U.S. Sen. Richard Burr said Thursday he doesn’t expect the Senate to agree on a comprehensive plan to repeal and replace Obamacare by the end of the year.
“It’s unlikely that we will get a health care deal,” Burr said in an interview with WXII 12 News, “which means that most of my time has been spent trying to figure out solutions to Iowa losing all of its insurers, to Tennessee potentially losing theirs, to North Carolina having one insurer in 95 out of 100 counties, and things that we can bring to the table that both aid the exchange market or transition it to something that is life after the Affordable Care Act.”
In 95 counties, Blue Cross Blue Shield of North Carolina is the only insurer offering federally-subsidized plans through the Affordable Care Act. The other five counties have two insurers, Blue Cross and Cigna.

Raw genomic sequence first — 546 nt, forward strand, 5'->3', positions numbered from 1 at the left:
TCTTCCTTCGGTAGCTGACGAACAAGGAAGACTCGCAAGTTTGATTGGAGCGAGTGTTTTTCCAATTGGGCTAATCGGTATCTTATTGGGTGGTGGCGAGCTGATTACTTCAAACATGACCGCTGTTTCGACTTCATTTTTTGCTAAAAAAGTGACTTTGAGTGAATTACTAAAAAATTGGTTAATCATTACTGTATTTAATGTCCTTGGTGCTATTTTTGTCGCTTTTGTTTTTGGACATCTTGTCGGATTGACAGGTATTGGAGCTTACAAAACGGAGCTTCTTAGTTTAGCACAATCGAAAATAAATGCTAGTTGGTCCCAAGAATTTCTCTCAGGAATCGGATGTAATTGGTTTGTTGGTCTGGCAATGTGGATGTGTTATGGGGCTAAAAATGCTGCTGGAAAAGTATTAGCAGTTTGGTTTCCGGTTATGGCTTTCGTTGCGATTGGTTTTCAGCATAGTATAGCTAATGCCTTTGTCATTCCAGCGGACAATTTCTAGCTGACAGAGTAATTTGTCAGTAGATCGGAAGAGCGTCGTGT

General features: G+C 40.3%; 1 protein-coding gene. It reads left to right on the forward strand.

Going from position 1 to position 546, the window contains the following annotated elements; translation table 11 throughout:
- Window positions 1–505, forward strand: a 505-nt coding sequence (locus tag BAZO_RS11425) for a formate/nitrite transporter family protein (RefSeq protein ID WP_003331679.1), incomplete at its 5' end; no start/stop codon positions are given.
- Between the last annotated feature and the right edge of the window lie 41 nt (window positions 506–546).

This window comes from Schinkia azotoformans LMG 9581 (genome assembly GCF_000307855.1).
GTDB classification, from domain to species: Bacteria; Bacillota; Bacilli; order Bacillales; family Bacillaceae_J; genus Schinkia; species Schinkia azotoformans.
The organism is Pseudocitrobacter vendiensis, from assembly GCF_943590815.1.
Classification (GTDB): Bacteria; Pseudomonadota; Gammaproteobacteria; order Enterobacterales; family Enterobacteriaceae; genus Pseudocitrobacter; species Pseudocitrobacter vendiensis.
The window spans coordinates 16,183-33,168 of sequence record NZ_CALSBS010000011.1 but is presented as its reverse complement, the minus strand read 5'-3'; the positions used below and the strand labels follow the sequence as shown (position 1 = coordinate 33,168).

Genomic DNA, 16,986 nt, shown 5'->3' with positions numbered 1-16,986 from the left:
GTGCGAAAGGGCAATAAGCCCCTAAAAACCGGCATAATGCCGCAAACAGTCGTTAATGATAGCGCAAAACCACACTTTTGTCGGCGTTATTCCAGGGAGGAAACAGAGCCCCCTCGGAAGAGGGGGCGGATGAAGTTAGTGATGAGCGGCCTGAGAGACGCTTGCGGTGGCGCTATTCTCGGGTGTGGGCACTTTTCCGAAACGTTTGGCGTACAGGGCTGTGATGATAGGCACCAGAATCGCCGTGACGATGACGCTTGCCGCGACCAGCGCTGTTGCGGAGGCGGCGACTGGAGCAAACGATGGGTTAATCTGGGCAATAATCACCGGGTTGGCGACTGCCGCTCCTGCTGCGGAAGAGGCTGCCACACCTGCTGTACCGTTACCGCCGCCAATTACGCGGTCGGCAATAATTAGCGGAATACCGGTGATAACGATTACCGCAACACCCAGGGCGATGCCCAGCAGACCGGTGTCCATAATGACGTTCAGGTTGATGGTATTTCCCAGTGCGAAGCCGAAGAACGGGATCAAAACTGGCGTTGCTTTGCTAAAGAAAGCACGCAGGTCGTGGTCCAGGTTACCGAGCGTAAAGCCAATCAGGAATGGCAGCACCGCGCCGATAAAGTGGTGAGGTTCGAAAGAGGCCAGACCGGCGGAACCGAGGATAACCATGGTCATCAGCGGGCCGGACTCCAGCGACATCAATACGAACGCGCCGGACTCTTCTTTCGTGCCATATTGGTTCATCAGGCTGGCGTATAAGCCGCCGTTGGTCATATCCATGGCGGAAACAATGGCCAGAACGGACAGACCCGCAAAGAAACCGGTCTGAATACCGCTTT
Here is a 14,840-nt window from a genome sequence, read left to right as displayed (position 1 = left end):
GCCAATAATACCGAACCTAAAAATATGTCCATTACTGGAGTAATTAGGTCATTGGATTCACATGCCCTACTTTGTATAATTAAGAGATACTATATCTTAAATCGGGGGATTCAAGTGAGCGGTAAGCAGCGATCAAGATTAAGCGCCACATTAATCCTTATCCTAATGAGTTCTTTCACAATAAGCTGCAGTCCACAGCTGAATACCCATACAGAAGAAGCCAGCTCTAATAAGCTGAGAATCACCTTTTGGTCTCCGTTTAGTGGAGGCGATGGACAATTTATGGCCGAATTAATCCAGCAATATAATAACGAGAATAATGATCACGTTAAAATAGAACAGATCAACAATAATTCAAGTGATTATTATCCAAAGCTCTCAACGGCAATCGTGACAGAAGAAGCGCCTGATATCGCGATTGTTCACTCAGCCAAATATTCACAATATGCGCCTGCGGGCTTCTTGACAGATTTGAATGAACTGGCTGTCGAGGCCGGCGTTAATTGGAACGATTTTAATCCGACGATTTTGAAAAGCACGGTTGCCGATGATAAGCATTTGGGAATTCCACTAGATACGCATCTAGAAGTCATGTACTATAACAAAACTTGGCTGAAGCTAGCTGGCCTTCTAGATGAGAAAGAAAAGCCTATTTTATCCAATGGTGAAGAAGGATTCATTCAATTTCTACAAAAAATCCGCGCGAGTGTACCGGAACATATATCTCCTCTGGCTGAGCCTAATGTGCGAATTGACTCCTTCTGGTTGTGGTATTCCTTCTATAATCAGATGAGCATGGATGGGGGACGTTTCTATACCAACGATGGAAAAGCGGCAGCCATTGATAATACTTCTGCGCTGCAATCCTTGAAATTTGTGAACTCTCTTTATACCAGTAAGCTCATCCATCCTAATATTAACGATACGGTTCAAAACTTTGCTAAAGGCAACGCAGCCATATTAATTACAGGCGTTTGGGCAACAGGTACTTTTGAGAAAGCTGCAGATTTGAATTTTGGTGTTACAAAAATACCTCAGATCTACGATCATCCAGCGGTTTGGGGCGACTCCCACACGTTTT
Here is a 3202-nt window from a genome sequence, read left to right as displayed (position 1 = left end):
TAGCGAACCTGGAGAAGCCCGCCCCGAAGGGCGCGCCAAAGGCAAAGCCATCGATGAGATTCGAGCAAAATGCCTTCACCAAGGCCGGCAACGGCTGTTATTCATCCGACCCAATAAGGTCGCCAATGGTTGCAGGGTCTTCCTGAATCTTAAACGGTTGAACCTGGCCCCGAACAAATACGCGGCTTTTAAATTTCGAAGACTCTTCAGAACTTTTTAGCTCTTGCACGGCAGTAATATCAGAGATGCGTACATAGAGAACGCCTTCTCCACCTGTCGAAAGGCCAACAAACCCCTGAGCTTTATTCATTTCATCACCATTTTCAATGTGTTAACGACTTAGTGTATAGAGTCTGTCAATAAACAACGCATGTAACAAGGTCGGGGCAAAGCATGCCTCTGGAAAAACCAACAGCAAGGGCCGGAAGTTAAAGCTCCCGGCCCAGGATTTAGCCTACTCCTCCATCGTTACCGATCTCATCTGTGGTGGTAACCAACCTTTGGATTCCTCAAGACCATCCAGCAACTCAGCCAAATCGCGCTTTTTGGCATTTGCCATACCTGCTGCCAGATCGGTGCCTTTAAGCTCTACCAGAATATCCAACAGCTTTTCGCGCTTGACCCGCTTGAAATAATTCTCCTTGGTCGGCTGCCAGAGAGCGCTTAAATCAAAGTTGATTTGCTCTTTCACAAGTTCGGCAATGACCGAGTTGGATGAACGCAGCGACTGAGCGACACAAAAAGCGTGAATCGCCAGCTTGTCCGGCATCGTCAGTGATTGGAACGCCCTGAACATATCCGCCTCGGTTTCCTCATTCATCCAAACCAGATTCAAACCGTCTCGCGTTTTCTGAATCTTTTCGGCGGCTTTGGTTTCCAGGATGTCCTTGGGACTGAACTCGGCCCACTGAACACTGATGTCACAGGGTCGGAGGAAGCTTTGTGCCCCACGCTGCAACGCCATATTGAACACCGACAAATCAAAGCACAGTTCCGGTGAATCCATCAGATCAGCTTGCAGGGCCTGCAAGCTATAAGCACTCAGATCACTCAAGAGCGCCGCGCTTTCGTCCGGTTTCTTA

Burr, the Republican chairman of the Intelligence Committee, said the America Health Care Act the House passed is “dead on arrival” in the Senate and “it’s not a good plan.”
In May, Republican U.S. Sen. Thom Tillis told a conservative group in downtown Raleigh that he and his colleagues in the Senate would wait for a nonpartisan financial analysis of the health bill to be released, but that they would work to address needed changes to the House version of the bill.
“I’m confident we’re going to get a bill to the president’s desk,” Tillis said at the time.